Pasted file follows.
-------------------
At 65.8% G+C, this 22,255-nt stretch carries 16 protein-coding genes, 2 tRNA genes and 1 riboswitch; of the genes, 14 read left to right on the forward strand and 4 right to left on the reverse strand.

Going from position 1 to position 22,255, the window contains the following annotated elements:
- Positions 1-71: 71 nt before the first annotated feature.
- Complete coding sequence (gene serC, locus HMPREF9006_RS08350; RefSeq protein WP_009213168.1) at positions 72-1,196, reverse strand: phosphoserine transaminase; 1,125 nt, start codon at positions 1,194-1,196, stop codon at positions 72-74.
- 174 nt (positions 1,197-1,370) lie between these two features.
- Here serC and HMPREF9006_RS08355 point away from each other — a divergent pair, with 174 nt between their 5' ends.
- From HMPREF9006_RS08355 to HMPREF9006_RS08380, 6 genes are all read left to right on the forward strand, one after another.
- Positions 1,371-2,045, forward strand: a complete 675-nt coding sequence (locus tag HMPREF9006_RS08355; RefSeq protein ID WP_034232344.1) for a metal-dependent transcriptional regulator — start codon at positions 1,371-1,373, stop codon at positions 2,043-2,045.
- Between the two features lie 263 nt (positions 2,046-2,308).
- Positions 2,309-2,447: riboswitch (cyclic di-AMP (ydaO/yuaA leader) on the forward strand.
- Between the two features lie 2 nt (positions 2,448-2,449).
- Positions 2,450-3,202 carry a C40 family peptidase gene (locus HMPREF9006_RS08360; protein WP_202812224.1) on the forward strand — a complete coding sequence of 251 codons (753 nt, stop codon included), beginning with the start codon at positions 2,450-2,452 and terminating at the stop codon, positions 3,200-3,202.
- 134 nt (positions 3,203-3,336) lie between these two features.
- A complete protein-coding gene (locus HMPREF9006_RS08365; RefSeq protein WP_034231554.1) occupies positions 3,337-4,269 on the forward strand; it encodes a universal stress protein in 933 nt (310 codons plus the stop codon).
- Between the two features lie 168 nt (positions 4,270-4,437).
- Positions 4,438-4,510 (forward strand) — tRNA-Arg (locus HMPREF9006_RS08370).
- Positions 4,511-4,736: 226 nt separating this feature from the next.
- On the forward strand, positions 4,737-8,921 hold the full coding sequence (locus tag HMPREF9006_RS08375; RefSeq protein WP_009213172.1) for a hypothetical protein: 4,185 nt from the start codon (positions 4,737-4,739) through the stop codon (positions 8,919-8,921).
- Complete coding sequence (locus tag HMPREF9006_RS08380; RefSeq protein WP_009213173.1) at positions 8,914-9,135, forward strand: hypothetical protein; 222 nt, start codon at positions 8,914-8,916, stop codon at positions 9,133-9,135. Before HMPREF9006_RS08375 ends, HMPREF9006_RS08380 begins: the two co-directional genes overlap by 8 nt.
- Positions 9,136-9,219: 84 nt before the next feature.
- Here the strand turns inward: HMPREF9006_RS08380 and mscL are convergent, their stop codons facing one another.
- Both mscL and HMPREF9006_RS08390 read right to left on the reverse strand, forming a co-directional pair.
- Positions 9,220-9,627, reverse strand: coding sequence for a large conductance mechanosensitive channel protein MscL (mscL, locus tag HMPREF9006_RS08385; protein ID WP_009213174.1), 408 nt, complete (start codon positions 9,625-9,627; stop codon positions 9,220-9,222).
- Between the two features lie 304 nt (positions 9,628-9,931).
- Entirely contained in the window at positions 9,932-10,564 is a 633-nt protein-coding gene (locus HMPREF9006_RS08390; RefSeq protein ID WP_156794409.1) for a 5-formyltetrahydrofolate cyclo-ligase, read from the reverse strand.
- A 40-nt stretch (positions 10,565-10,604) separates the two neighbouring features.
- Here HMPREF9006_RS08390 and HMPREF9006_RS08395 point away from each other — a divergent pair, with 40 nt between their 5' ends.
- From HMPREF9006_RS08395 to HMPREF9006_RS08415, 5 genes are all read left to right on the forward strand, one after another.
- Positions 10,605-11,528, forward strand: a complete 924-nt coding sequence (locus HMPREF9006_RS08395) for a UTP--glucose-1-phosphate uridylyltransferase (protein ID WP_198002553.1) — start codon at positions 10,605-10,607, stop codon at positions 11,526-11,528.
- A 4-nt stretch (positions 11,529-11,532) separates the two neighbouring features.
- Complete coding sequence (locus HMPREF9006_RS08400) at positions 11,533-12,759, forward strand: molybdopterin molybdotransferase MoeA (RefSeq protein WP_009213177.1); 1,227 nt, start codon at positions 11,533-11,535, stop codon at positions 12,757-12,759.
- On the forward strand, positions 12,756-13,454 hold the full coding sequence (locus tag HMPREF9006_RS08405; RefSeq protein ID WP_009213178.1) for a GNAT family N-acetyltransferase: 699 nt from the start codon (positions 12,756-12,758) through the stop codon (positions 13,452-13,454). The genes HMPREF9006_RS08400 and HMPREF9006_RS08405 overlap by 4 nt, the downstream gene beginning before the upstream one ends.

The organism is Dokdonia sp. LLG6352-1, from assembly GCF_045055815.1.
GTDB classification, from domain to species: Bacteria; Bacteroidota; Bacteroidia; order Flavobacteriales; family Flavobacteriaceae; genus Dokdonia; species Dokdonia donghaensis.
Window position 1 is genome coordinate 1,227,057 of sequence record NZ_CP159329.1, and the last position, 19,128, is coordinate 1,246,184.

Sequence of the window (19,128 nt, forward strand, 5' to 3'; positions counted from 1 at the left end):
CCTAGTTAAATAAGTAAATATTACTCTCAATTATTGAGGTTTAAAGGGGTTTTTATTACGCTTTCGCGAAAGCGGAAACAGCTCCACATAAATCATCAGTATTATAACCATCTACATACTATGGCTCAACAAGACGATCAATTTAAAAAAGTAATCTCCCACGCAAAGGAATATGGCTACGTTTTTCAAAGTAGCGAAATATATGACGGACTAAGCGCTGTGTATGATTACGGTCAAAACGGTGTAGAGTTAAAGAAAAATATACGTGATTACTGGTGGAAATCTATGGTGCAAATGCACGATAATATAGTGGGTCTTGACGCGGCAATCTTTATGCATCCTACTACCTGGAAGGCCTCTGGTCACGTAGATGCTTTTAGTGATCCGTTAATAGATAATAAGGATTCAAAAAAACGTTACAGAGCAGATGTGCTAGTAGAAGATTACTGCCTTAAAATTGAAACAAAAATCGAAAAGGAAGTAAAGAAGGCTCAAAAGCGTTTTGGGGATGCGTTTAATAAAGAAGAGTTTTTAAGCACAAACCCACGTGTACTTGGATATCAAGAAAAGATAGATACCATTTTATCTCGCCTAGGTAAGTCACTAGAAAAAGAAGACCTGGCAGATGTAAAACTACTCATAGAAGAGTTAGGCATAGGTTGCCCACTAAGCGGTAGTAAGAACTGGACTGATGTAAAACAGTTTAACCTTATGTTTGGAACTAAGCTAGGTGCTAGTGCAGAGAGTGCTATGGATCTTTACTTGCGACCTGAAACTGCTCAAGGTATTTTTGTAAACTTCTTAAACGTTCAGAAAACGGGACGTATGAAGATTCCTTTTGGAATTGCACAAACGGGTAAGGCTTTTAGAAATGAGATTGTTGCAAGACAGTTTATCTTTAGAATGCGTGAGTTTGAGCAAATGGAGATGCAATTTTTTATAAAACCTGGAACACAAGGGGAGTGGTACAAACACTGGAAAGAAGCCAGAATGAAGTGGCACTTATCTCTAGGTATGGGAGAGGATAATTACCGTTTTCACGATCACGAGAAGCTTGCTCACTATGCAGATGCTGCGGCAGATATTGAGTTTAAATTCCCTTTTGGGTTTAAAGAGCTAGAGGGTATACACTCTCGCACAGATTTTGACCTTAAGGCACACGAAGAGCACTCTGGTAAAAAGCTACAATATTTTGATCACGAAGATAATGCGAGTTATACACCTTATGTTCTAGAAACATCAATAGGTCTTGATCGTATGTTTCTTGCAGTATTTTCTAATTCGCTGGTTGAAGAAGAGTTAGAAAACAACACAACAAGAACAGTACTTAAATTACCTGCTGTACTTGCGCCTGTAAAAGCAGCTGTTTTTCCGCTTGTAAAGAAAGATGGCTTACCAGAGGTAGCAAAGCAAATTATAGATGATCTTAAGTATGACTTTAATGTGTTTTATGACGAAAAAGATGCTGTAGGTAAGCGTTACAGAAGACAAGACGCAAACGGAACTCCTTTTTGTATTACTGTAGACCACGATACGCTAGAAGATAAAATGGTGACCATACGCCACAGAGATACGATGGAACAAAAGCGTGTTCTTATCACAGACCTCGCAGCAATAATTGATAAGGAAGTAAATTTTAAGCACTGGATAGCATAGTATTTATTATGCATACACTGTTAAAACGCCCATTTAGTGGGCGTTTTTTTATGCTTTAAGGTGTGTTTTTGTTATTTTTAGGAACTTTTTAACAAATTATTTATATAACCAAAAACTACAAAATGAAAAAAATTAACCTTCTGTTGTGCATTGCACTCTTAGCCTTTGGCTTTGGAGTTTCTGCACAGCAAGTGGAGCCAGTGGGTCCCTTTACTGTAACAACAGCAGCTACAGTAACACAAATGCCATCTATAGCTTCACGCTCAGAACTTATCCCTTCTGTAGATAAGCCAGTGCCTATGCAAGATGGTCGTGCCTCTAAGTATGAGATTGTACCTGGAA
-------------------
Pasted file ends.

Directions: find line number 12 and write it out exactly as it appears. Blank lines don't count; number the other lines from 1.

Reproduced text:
- Positions 2,450-3,202 carry a C40 family peptidase gene (locus HMPREF9006_RS08360; protein WP_202812224.1) on the forward strand — a complete coding sequence of 251 codons (753 nt, stop codon included), beginning with the start codon at positions 2,450-2,452 and terminating at the stop codon, positions 3,200-3,202.